Last, but not least, the Propylene Glycol. The propylene glycol provides altered properties of the continuous phase, the overall solvent. Unfortunately, water is an enemy of hydrophobic soil and altering the properties of the aqueous phase provides a more balanced behavior of the same. Besides this propylene glycol also acts a bit like an organic solvent, but since it is water soluble it also contributes to the co-hosting of ingredients, i.e. hydrotropy.
All in all, the ingredients in co-operation provide a high performing aqueous industrial degreaser. We have all the respect for the difficulty in formulating so we chose to present a complete formulation for use as is or for further optimization. To touch upon further optimization the first thing to consider is the balance in between the surfactant and builder parts. For more hydrophobic soil the surfactant system is key and for more particulate (inorganic) soil the Builder system is key. It is always a balance and the limitation is really how far you are ready to optimize.
The active formulator might recognize the absence of caustic, the end result normally referred to as alkaline or high alkali cleaners. Let´s think about it: What does high pH do in the system which is not covered by the function of other ingredients? To elaborate a bit let´s consider from where the recommendation of alkali addition originates. In our experience, besides nowadays not even being questioned, the addition of caustic comes from the intention of chemically hydrolyzing natural fats and oils. The key is chemical reaction, and this can also be applicable for other things besides fats and oils of course. So, think about it, what chemical reaction can occur between caustic and synthetic oils, greases etc…?
A not directly related function is the introduction of ion-strength. This is good for preventing agglomeration of particles but can also be achieved by non-alkaline conditions (other ions). Why add caustic?
On the bad side of things, high pH will force the often so feared scale to precipitate, making it even worse and in addition the ion-strength, presented by hard ions, will put unnecessary strain to your formulation. The latter resulting in you having to use more hydrotrope than otherwise necessary, adding cost as well.
Of course, there are applications where caustic come in handy, such as in food processing cleaning. However, in these applications you actually make use of the chemical reaction(s) with hydroxide ions.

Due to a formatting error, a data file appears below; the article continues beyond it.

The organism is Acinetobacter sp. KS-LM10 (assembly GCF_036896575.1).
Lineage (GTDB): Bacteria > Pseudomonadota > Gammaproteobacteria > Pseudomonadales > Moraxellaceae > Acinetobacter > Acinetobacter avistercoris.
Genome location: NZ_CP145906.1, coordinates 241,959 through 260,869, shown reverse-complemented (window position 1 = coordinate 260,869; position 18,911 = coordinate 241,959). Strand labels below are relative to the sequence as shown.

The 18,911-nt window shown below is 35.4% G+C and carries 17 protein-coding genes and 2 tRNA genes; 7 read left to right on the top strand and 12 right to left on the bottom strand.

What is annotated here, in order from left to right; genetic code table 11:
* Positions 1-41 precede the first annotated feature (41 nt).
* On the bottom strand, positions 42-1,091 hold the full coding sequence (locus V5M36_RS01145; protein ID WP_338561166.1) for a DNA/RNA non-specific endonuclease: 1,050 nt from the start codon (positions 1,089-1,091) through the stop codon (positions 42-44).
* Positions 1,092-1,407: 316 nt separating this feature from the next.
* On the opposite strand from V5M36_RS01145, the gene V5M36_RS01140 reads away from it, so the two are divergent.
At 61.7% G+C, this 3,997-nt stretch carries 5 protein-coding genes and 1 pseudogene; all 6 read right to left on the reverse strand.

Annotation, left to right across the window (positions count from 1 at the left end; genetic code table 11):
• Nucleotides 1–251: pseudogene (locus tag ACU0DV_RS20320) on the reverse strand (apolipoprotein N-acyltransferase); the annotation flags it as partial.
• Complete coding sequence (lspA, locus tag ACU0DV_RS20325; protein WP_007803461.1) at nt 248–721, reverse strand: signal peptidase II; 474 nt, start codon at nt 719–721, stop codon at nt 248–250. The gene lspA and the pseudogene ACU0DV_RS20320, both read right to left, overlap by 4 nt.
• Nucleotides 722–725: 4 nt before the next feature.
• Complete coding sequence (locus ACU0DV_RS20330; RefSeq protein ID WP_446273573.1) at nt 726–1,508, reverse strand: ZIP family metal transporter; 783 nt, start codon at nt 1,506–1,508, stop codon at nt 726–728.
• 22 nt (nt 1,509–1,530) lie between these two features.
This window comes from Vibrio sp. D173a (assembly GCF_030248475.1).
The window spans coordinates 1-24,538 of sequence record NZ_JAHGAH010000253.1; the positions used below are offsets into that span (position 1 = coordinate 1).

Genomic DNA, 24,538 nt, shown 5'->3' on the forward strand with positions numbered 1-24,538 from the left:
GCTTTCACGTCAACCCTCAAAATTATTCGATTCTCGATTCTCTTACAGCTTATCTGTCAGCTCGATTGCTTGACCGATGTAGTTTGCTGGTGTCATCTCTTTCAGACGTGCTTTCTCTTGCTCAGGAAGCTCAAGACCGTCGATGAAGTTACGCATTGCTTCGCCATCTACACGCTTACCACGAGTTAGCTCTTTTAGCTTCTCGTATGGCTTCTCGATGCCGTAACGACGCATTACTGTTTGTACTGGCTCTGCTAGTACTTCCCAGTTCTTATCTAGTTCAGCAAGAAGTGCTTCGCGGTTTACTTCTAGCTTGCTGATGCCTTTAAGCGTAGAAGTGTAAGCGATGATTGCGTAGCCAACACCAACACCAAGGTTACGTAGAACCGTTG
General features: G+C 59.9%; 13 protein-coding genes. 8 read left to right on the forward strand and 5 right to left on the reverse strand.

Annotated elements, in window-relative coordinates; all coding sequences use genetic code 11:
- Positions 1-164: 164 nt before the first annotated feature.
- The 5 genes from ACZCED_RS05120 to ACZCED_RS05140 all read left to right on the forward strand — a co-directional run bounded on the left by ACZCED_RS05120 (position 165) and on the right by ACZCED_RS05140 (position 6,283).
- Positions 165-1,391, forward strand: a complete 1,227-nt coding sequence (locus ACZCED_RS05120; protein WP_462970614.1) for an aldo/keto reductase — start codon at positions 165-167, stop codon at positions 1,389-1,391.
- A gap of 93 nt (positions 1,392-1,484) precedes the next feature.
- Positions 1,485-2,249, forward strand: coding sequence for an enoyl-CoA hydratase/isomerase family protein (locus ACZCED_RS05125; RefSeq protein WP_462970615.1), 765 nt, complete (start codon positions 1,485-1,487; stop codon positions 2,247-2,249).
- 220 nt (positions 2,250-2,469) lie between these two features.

So, pH does not matter? Well, actually it does, however in our experience the pH needed to achieve the desired properties and performance is 10 to 10.5. There are some functionalities which are preferentially maintained in their basic form for soil removal.
Testing of the formulation
There are endless ways to test formulations, however for the purpose of this article let´s stay with a few basic lab tests.
How is your product going to be distributed? Most likely it will be as a concentrate and if so can you guarantee certain transport and storage conditions? Changes in temperature are known to cause issues with formulation stability and it is important to make sure the formulation is stable.
A common feature of formulation with non-ionic surfactants is related to clouding. Clouding appears at a certain temperature when a poly-alkoxy-based product changes it´s polarity due to the temperature. The exact temperature can be altered by using more or less hydrotrope, more or less of hydrophobic components and more or less of ions. Nonetheless the important thing is to know when this happens, as should it happen close to ambient conditions there is a risk for your product separating. For the formulation concentrate presented above the cloud point was measured to be around 32°C, which means at 32 degrees some of the wetters and emulsifiers start to separate out. It was also found that the formulation is stable at least down to 8°C. The freeze-thaw cycles were not tested in this case. However, if there is a risk for extreme temperatures we encourage further testing of formulation stability.